Date: August 26, 2010
Creator: Mao, X.S.; Leitner, M.Santana; Vollaire, J. & /SLAC
Partner: UNT Libraries Government Documents Department

Calculations of the giant-dipole-resonance photoneutrons using a coupled EGS4-morse code

Description: The production and transport of the photoneutrons from the giant-dipoleresonance reaction have been implemented in a coupled EGS4-MORSE code. The total neutron yield (including both the direct neutron and evaporation neutron components) is calculated by folding the photoneutron yield cross sections with the photon track length distribution in the target. Empirical algorithms based on the measurements have been developed to estimate the fraction and energy of the direct neutron component for each photon. The statistical theory in the EVAP4 code, incorporated as a MORSE subroutine, is used to determine the energies of the evaporation neutrons. These represent major improvements over other calculations that assumed no direct neutrons, a constant fraction of direct neutrons, monoenergetic direct neutron, or a constant nuclear temperature for the evaporation neutrons. It was also assumed that the slow neutrons (< 2.5 MeV) are emitted isotropically and the fast neutrons are emitted anisotropically in the form of 1+Csin{sup 2}{theta}, which have a peak emission at 900. Comparisons between the calculated and the measured photoneutron results (spectra of the direct, evaporation and total neutrons; nuclear temperatures; direct neutron fractions) for materials of lead, tungsten, tantalum and copper have been made. The results show that the empirical algorithms, albeit simple, can produce reasonable results over the interested photon energy range.
Date: October 1, 1995
Creator: Liu, J.C.; Nelson, W.R.; Kase, K.R. & Mao, X.S.
Partner: UNT Libraries Government Documents Department

Time Resolved Shadowgraph Images of Silicon during Laser Ablation:Shockwaves and Particle Generation

Description: Time resolved shadowgraph images were recorded of shockwaves and particle ejection from silicon during laser ablation. Particle ejection and expansion were correlated to an internal shockwave resonating between the shockwave front and the target surface. The number of particles ablated increased with laser energy and was related to the crater volume.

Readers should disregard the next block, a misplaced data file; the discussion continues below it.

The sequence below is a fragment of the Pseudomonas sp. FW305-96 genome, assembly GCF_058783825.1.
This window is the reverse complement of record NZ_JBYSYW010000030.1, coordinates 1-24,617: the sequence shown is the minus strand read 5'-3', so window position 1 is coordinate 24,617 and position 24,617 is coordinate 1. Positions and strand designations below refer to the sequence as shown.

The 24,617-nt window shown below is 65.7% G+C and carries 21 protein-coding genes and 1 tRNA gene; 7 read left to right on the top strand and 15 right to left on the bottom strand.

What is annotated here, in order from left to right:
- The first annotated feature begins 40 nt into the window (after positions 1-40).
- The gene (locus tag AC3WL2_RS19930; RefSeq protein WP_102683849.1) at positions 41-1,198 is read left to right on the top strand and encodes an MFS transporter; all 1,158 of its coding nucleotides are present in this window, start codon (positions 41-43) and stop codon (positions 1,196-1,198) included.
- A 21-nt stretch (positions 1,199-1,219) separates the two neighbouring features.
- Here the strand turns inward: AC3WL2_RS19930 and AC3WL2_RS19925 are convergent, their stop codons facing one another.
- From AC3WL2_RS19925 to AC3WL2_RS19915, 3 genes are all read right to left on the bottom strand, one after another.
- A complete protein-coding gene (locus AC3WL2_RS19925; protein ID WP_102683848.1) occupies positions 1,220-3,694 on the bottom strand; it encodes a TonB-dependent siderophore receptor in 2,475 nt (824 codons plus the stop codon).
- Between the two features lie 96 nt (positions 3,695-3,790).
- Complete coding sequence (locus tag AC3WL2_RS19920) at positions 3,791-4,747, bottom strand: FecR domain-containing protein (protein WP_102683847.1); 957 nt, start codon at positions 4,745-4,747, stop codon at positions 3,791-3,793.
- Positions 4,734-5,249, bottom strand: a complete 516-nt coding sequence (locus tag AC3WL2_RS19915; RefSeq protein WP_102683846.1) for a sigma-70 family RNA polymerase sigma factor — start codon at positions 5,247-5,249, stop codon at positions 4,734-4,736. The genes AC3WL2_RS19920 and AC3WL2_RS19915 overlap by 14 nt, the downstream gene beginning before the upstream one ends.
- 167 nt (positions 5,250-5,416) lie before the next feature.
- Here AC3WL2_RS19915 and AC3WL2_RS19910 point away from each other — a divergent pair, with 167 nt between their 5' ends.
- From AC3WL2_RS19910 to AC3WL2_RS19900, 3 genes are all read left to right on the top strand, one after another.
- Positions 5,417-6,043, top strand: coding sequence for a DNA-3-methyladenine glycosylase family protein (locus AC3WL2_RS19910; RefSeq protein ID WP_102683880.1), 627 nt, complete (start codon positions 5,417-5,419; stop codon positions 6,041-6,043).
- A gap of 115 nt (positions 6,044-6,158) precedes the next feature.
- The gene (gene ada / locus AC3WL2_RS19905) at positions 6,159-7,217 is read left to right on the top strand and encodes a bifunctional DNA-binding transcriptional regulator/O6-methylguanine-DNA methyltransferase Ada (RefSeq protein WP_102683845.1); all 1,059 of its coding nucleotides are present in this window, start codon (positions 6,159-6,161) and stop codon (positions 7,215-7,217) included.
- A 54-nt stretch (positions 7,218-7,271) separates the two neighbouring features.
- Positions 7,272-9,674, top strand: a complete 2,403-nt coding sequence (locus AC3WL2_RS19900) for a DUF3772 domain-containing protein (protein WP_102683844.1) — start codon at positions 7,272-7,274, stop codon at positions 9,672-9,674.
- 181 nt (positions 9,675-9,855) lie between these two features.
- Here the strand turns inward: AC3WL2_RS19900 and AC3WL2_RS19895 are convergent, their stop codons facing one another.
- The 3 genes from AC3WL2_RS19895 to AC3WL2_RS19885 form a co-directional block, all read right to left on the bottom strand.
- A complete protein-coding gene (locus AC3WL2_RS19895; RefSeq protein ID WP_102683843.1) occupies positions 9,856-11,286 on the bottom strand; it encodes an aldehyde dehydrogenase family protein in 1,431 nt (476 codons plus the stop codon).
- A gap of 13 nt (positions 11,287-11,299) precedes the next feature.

Date: May 6, 2006
Creator: Liu, C.Y.; Mao, X.L.; Greif, R. & Russo, R.E.
Partner: UNT Libraries Government Documents Department

The Linac Coherent Light Source at SLAC. Radiological Considerations and Shielding calculations

Description: The Linac Coherent Light Source (LCLS) at SLAC will be the world's first X-ray free electron laser when it becomes operational in 2009. Pulses of X-ray laser light from LCLS will be many orders of magnitude brighter and several orders of magnitude shorter than what can be produced by other X-ray sources available in the world. These characteristics will enable frontier new science in many areas. This paper describes the LCLS beam parameters and its lay-out. Results of the Monte Carlo calculations for the shielding design of the electron dump line, radiation damage to undulator, the residual radiation and the soil activation around the electron dump are presented.
Date: December 2, 2005
Creator: Mao, X.S.; Fasso, A.; Nakao, N.; Rokni, S.H.; Vincke, H. & /SLAC
Partner: UNT Libraries Government Documents Department

Glass particles produced by laser ablation for ICP-MSmeasurements

Description: Pulsed laser ablation (266nm) was used to generate glass particles from two sets of standard reference materials using femtosecond (150fs) and nanosecond (4ns) laser pulses with identical fluences of 50 J cm{sup -2}. Scanning electron microscopy (SEM) images of the collected particles revealed that there are more and larger agglomerations of particles produced by nanosecond laser ablation. In contrast to the earlier findings for metal alloy samples, no correlation between the concentration of major elements and the median particle size was found. When the current data on glass were compared with the metal alloy data, there were clear differences in terms of particle size, crater depth, heat affected zone, and ICP-MS response. For example, glass particles were larger than metal alloy particles, the craters in glass were less deep than craters in metal alloys, and damage to the sample was less pronounced in glass compared to metal alloys samples. The femtosecond laser generated more intense ICP-MS signals compared to nanosecond laser ablation for both types of samples, although glass sample behavior was more similar between ns and fs-laser ablation than for metals alloys.
Date: June 1, 2007
Creator: Gonzalez, J.; Liu, C.; Wen, S.; Mao, X. & Russo, R.E.
Partner: UNT Libraries Government Documents Department

Calculation of Photoneutrons from Varian Clinac Accelerators and Their Transmissions in Materials